DARPA’s new P3 program aims to stop all pandemics dead within 60 days

WHY THIS MATTERS IN BRIEF

The increasing threat from bio-terrorism, and the resurgence of new global pandemics such as Ebola, have shown how out dated today’s state of the art vaccine procedures are, DARPA’s new P3 program aims to re-dress the balance.

 

Over the past several years DARPA funded researchers have pioneered a number of new RNA vaccine technologies – a medical countermeasure against infectious diseases that uses coded genetic constructs to artificially stimulate the production of viral proteins within the human body, that in turn trigger a protective antibody response that cures the disease.

 

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Now, as a follow on effort DARPA want to go one step further and they’ve created a new program called the Pandemic Prevention Platform (P3) program which aims to develop the foundation of an entirely new system that can stop the spread of any viral disease outbreak, irrespective of its type, or origin, before it can escalate to pandemic status, within just sixty days – something that today is unheard of. And if they can pull it off then it would make today’s state of the art vaccine procedures – which in some cases don’t deliver treatments to patients until months, years, or even decades after a viral threat emerges – look as out dated as the horse and carriage.

“DARPA’s goal is to create a technology platform that can place a protective, working treatment into health providers’ hands within 60 days of a pathogen being identified, and have that treatment induce protection in patients within three days of administration. We need to be able to move at this speed considering how quickly outbreaks can get out of control,” said Matt Hepburn, the P3 Program Manager, “and the technology needs to work on any viral disease, whether it’s one humans have faced before or not.”

Recent outbreaks of viral infectious diseases such as Zika, H1N1 influenza and Ebola have put a spotlight on humanity’s ability to stop and contain pandemics, and today’s state of the art medical countermeasures typically take many months or even years to develop, produce, distribute, and administer, which is often far too late for the people who are affected – such as the tens of thousands of people who died during 2016’s Ebola outbreak who might have lived if the recent cure had been announced earlier. By contrast, the envisioned P3 platform would cut these long response times down to weeks and stay within the window of relevance for containing an outbreak.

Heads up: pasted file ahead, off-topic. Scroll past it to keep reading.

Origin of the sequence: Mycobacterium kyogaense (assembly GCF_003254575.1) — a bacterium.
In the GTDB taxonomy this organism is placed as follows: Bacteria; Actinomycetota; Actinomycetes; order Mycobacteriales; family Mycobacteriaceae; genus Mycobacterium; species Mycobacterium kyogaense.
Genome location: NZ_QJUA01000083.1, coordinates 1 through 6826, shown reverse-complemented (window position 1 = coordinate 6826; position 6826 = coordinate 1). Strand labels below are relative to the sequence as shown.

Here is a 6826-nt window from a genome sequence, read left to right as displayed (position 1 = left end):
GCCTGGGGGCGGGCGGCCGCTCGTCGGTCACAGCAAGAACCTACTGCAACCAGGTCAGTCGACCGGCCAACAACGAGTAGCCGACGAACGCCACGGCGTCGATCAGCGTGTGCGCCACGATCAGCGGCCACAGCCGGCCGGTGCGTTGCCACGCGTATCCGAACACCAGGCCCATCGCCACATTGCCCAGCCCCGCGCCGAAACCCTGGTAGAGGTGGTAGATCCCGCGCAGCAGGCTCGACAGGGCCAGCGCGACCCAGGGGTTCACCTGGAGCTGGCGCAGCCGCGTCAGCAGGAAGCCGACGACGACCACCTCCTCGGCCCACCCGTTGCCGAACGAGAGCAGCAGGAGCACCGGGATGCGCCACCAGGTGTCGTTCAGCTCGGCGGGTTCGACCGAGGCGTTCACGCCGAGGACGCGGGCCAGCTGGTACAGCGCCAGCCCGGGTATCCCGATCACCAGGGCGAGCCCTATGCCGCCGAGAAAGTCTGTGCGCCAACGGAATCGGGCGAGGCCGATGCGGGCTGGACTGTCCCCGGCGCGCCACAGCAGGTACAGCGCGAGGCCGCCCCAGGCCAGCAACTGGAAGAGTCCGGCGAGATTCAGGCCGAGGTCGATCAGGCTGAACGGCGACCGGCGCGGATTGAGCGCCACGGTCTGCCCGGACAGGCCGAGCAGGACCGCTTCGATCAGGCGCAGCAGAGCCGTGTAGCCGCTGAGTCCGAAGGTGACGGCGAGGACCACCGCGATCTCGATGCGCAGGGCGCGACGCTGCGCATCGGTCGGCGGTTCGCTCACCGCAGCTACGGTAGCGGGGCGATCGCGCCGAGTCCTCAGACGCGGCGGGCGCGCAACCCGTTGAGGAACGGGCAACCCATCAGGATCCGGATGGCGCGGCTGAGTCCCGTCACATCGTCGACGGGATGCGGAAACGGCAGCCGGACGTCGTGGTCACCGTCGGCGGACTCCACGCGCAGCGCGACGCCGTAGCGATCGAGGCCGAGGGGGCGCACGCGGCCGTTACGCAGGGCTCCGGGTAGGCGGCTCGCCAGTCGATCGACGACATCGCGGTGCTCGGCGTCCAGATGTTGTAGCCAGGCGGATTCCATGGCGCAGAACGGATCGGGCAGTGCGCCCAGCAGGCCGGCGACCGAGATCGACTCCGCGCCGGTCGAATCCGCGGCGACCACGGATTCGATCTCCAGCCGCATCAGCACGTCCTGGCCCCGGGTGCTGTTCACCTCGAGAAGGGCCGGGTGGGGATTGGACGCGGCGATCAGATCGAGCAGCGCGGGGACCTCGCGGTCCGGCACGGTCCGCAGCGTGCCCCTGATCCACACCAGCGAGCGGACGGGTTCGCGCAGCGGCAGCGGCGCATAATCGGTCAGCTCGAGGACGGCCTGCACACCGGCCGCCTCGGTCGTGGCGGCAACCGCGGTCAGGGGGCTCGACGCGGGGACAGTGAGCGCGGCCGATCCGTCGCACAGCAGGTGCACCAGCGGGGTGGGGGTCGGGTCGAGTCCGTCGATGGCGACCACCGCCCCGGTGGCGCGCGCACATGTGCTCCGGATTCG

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Key to this undertaking are nucleic-acid-based technologies – those that are centered on DNA and RNA – including some developed under DARPA’s Autonomous Diagnostics to Enable Prevention and Therapeutics (ADEPT) program. Using the new tools, it’s hoped that scientists can identify protective antibodies from recovering patients and then, using a biological version of reverse engineering, manufacture genetic cures that, when delivered, can instruct an individual’s body to produce new protective antibodies which can then be blueprinted and synthesised in huge volumes quickly.

However, in order to achieve this utopia DARPA and its partners need breakthroughs in not one, but three separate areas, and that’s where the P3 program comes in.

These areas include growing viruses that can be evaluated and examined in the lab, increasing the evolution rate and the potency of antibodies outside the human body, and developing new ways to effectively deliver new nucleic-acid-base protective treatments to patients – none of which is easy, and achieving and integrating breakthroughs in all of these areas will require choreographed cooperation among researchers and engineers specialising in areas including immunology, microbiology, virology, medical infectious diseases, molecular biology, and medical countermeasure product development and manufacturing.

The DARPA funded teams will be required to demonstrate their integrated platforms in five simulations during the planned four year program. Initially the teams will test their “platforms” using pathogens of their choice, but eventually they will test them using DARPA selected pathogens – including two demonstrations in which the identity of the pathogen will remain a mystery. Furthermore, to ensure the new platforms are safe for human use each team will have to complete a Phase I clinical safety trial before the end of the program.

 

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One of the biggest benefits of the nucleic-acid-based approach is that the genetic constructs that will be introduced in people’s body’s will be able to be processed quickly and won’t integrate with their genome. Similarly, the antibodies produced in response to the treatment would only be present in the body for weeks to months. This is consistent with DARPA’s intent with P3, which is to safely deliver transient immunity to a virus, halting the spread of disease by creating a firewall.

“Our country asks our military Service members to deploy globally and provide humanitarian assistance in all manner of high-risk environments. We owe it to them to develop the best protections possible,” said Hepburn, a US Army physician who previously served as Director of Medical Preparedness on the White House National Security Staff, “if we’re successful, DARPA could take viral infectious disease outbreaks off the table as a threat to US troops and as a driver of global instability.”

While the project will initially be aimed at military applications it’s not hard to see how, in a world full of terror threats, where the cost of making new synthetic viruses is falling all the time, it could one day be applied to civilian populations and applications so I for one will be keeping an eye on it.

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